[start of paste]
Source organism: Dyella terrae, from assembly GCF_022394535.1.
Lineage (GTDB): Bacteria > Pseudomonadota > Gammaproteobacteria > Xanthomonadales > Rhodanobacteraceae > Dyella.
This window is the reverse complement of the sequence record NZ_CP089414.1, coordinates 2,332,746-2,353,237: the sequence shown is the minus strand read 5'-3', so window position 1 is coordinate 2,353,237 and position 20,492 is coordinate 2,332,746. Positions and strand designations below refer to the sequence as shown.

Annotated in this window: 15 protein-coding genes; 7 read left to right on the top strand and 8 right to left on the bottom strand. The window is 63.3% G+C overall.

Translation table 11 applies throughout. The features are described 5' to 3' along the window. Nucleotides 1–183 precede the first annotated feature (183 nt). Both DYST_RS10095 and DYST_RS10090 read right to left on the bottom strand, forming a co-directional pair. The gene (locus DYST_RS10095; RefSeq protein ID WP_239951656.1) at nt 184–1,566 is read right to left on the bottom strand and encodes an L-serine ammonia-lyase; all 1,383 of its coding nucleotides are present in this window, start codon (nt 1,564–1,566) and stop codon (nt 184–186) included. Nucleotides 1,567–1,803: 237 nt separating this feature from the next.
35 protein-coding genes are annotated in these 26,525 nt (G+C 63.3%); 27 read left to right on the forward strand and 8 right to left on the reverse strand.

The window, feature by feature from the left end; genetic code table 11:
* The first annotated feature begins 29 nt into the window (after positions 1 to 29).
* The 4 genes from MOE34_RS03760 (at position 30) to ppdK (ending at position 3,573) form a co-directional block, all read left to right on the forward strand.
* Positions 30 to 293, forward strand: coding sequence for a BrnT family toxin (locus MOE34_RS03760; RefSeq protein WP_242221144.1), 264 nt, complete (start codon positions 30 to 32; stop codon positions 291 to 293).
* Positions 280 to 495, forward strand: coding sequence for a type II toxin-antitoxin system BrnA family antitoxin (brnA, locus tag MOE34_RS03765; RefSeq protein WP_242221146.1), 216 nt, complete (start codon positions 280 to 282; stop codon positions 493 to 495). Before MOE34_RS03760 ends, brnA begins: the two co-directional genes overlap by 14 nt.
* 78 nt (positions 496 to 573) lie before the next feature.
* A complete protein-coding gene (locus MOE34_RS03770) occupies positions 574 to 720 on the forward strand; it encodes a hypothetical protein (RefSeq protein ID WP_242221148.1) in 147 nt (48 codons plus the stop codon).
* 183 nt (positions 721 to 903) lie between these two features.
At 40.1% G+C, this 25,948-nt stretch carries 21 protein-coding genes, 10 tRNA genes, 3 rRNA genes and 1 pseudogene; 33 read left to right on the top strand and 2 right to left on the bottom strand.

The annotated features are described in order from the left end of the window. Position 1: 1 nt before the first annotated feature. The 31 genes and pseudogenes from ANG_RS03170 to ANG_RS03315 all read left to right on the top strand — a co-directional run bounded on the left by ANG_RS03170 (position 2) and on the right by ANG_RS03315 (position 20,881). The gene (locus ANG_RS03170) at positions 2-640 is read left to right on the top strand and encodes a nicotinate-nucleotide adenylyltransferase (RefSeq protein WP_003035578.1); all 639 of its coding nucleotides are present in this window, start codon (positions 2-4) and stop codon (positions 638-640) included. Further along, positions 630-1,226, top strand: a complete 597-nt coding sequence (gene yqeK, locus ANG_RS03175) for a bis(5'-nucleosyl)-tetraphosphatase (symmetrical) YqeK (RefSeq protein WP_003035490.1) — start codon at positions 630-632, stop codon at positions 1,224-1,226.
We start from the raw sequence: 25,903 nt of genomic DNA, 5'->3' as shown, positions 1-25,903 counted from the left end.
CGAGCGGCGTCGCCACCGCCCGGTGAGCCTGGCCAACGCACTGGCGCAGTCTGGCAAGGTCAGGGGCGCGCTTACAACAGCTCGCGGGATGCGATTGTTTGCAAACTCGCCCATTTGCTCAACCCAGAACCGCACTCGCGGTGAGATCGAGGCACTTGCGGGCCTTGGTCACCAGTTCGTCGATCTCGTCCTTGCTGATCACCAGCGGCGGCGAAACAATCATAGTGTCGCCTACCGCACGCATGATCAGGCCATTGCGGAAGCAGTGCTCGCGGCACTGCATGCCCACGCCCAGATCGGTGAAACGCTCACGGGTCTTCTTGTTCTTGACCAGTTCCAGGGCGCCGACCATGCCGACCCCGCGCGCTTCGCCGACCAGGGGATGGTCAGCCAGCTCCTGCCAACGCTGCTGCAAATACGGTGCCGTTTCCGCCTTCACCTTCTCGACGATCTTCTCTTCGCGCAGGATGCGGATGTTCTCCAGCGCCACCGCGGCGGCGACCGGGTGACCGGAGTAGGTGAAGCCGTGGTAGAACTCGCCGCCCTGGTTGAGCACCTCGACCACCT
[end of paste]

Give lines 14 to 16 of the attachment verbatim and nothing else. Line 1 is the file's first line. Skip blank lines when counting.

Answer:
* 183 nt (positions 721 to 903) lie between these two features.
At 40.1% G+C, this 25,948-nt stretch carries 21 protein-coding genes, 10 tRNA genes, 3 rRNA genes and 1 pseudogene; 33 read left to right on the top strand and 2 right to left on the bottom strand.

The annotated features are described in order from the left end of the window. Position 1: 1 nt before the first annotated feature. The 31 genes and pseudogenes from ANG_RS03170 to ANG_RS03315 all read left to right on the top strand — a co-directional run bounded on the left by ANG_RS03170 (position 2) and on the right by ANG_RS03315 (position 20,881). The gene (locus ANG_RS03170) at positions 2-640 is read left to right on the top strand and encodes a nicotinate-nucleotide adenylyltransferase (RefSeq protein WP_003035578.1); all 639 of its coding nucleotides are present in this window, start codon (positions 2-4) and stop codon (positions 638-640) included. Further along, positions 630-1,226, top strand: a complete 597-nt coding sequence (gene yqeK, locus ANG_RS03175) for a bis(5'-nucleosyl)-tetraphosphatase (symmetrical) YqeK (RefSeq protein WP_003035490.1) — start codon at positions 630-632, stop codon at positions 1,224-1,226.